Negotiating with emotional intelligence

Emotional intelligence skills are an immense help in our negotiations.

A negotiator listens intently and watches carefully while their negotiating partner explains something going on for them.



Obtain or bring about by discussion.
“he negotiated a new contract with the sellers”

We negotiate every single day. We negotiate with our kids. We negotiate our plans with our life partners. We negotiate with our bosses. And so on. We negotiate relationships through a process of stating our desires and saying what we are and are not prepared to do in response to the requests or needs of others. Relationships are a process of discussion, compromise, negotiation and agreement in a continuous cycle.

If you type in ‘articles on negotiation’ you’ll see related topics such as conflict or dispute resolution, mediation, dealing with difficult people, having difficult conversations. It is implied that this process of relaying desires to others is fraught with the possibility of complications.

If you type in quotations about negotiation, you’ll see quotations about winning and losing, and about negotiations as battles or games to be won. One of the most famous quotations about negotiation comes from John F. Kennedy who said, “Let us never negotiate out of fear, but let us never fear to negotiate.”

What is the fear about? Is it the fear of not getting what we want? Or the fear of having what some might experience as a difficult conversation?

“Let us never negotiate out of fear, but let us never fear to negotiate.” – John F. Kennedy  Tweet This!

And if you wonder what’s been written about emotions in negotiation, you’ll see articles on leaving emotions out of negotiations, managing your emotions in negotiations, using the other person’s emotions against them, and using your own emotions against the other person. What about being intelligent about emotions?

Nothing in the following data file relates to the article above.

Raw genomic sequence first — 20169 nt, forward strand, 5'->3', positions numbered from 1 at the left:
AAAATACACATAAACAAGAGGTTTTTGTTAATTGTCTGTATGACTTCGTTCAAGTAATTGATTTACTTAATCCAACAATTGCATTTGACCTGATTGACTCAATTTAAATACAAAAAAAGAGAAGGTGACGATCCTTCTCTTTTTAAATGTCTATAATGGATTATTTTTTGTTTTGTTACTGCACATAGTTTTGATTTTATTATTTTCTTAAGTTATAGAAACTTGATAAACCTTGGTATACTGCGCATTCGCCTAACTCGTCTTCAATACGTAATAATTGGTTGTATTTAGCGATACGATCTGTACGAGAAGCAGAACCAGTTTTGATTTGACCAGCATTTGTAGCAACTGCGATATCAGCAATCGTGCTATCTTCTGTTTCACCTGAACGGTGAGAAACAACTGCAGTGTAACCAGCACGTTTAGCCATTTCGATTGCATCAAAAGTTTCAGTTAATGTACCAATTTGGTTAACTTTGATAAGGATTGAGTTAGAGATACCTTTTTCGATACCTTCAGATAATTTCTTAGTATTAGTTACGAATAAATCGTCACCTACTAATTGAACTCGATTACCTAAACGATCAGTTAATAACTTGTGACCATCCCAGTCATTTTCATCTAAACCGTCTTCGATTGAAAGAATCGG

Emotional intelligence is based on neuroscience research that confirms that our brains process emotions and emotional information at a greater rate and in greater quantity than we ever thought before. Emotions are always present whether we are aware of them or not. To be intelligent about them in negotiating is to first be aware and then use the information they provide in a way that supports positive outcomes for all involved.

Therefore, no discussion of negotiation is complete without the inclusion of emotional intelligence.

How can an awareness of emotional intelligence (EI) support us in negotiation? It begins with the fundamental EI skills that we teach leaders in our leadership programs, starting with how we regard ourselves. Do we think we are worthy and deserving of having what we intend to negotiate? Feeling confident translates into how we represent ourselves and our own interests to others.

Emotional self-awareness is going to help us to be aware of our own feelings about what we want and about how we feel entering into the negotiation. If we’re feeling nervous or anxious about having the conversation, then we also need to understand how to express those emotions constructively.

Assertiveness is the EI skill that can help us to clearly articulate our desired outcome or action. Empathy will help us to really listen to the other person and focus on and monitor what’s going on for them emotionally for greater connection. A focus on social responsibility keeps us attending to the bigger picture and benefits. When we enter a negotiation thinking about how we can all win, we have a better chance of working together to make it happen rather than negotiating with the intention of ‘winning.’

Emotions can support or interfere in our application of logic. Here is where the EI skills of problem solving, reality testing, and impulse control are critical. By understanding how emotions affect us in the moment we can recognize our hot buttons. What sets us off and renders us less capable of looking out for our best interests? What are our biases? Do we have the ability to be patient or might we be tempted to jump at a quick outcome in favour of the best outcome?

Finally, are we able to exercise flexibility and be open to new possibilities we hadn’t thought of before? Can we maintain a hopeful outlook that a great solution is possible with the right kind of creativity and persistence? Finally, we need to use our emotional intelligence skills to be the leader who refuses the win-lose model in favour of a win-win opportunity for all.

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